For women of Sierra Leone, additional healthcare concerns center around access to care and lack of healthcare information. Many women residing in isolated and/or rural areas are unaware of the benefits of birthing in a hospital. Thus, they prefer home deliveries. However should a problem arise during childbirth, there may be grave consequences. Sometimes a woman may be located far from a suitable healthcare facility or left without transport. Should she secure those things and she arrive in time, fees in order to access life saving services may be prohibitive. In a similar fashion, some parents avoid or delay bringing sick children to the hospital because they fear costs, sometimes resulting in infant mortality. Children needlessly die from treatable, preventable illnesses such as malaria, pneumonia and diarrhea.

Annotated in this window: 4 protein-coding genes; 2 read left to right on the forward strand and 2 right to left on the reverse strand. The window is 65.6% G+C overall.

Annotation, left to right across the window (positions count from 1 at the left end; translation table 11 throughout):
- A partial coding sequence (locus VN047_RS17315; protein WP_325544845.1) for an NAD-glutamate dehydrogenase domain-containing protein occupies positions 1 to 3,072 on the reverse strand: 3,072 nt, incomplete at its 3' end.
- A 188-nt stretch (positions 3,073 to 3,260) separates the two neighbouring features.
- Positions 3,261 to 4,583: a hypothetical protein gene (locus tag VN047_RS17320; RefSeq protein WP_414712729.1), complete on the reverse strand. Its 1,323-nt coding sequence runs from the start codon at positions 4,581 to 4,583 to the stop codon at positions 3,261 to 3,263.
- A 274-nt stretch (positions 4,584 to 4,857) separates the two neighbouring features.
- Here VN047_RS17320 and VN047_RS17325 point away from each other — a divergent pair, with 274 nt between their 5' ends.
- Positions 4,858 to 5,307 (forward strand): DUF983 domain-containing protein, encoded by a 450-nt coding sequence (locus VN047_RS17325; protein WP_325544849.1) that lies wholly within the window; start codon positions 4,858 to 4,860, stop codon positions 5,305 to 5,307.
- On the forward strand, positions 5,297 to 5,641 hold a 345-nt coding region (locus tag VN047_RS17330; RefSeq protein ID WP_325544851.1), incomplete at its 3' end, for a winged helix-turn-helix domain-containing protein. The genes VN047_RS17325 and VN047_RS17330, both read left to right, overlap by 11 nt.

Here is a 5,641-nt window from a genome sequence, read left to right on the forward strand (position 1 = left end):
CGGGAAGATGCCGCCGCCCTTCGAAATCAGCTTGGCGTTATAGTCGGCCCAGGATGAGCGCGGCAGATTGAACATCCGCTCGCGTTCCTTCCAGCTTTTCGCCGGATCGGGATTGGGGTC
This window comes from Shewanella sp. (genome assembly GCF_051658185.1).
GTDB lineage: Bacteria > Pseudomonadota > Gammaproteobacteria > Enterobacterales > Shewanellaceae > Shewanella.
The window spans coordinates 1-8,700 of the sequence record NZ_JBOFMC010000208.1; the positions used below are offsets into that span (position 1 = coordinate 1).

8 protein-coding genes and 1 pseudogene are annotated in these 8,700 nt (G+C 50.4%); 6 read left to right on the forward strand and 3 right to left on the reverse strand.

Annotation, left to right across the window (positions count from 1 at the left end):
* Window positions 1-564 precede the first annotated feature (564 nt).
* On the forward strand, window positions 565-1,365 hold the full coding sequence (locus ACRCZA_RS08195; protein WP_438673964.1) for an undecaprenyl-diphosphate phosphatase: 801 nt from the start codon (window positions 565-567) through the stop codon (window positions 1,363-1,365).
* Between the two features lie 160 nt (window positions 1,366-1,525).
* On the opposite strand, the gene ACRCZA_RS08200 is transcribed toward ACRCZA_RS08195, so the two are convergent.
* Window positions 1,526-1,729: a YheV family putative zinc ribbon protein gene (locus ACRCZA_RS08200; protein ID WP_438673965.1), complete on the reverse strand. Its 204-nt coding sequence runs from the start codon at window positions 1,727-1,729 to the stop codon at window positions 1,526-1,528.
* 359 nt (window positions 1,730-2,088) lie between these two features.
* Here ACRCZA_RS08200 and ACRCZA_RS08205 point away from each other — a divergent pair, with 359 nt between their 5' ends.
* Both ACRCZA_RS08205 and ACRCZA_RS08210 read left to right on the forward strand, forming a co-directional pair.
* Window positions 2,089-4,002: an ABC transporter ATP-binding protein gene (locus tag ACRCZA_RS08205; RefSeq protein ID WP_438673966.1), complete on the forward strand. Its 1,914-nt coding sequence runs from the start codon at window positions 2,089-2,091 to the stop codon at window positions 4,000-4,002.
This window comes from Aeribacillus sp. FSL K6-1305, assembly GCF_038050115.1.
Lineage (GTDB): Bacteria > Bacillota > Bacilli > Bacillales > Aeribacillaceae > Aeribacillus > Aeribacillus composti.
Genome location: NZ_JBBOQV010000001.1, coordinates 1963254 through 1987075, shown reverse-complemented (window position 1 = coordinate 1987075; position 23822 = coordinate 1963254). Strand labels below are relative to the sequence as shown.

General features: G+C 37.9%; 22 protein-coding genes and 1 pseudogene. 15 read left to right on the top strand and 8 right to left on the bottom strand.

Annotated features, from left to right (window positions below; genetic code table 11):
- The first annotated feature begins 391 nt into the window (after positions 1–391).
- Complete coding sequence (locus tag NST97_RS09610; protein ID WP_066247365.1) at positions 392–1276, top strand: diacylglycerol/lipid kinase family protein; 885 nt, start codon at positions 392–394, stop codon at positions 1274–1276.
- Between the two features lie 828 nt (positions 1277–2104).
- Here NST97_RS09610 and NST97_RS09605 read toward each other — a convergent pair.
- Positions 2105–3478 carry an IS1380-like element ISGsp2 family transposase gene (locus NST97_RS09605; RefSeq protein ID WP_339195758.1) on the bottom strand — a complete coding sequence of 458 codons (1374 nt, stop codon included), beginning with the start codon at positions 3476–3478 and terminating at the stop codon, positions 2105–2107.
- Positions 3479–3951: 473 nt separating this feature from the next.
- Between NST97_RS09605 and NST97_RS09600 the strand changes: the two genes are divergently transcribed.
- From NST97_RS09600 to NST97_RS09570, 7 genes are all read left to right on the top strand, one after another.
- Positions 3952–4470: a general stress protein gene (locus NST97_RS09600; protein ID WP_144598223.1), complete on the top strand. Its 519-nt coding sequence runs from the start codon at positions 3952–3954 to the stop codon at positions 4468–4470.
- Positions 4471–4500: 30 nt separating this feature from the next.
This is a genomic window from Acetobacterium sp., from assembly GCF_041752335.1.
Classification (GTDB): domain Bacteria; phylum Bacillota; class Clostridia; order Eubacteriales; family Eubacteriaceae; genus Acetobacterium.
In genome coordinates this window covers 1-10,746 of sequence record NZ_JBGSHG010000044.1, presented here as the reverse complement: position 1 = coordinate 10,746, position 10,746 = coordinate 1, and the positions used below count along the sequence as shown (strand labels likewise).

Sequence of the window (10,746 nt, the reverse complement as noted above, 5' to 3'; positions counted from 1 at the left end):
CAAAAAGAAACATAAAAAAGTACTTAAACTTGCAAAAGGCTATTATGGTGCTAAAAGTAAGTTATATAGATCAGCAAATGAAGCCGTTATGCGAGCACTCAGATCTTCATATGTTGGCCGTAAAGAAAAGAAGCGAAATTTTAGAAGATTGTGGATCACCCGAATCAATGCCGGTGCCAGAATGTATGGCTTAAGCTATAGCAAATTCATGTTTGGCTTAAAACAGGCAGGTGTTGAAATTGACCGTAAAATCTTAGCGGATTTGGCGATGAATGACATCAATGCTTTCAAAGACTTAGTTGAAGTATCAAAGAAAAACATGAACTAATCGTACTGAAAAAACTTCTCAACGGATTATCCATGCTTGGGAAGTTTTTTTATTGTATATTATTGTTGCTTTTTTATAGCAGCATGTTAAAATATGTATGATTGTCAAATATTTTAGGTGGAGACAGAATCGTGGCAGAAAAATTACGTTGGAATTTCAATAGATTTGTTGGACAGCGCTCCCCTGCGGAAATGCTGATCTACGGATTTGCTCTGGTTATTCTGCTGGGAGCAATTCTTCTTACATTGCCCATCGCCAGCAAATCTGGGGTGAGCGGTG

Over the past two days we visited organizations that are addressing the healthcare crisis with a particular focus on maternal and child health in Sierra Leone. Our first visit was to the Aberdeen Fistula Clinic. The clinic is one of few places in Africa that repairs obstetric fistula, a condition that arises usually as a result of prolonged and obstructed labor (usually lasting between 2-5 days) when emergency care is unavailable. It almost always results in stillbirth. Fistula is described as a hole or opening between the birth canal and one or more of a woman’s internal organs which results in a constant leakage of urine. Without surgical repair she will be unable to bear children. Many women suffer nerve damage and have difficulty walking after delivery. In addition to its physical effects, a woman may often face social ostracism by her community, abandonment by her husband and family, impoverishment, or depression and suicide. An estimated 2 million African women are affected each year. The Aberdeen Clinic is run by Mercy Ships in partnership with Engender Health, with support from USAID. We had the opportunity to meet with Terri Bilton, manager of the clinic and her staff who discussed the progress as well as the challenges ahead. In total, the clinic has carried out a total of 1558 obstetric surgeries and repaired many more lives. You can read more about the program here.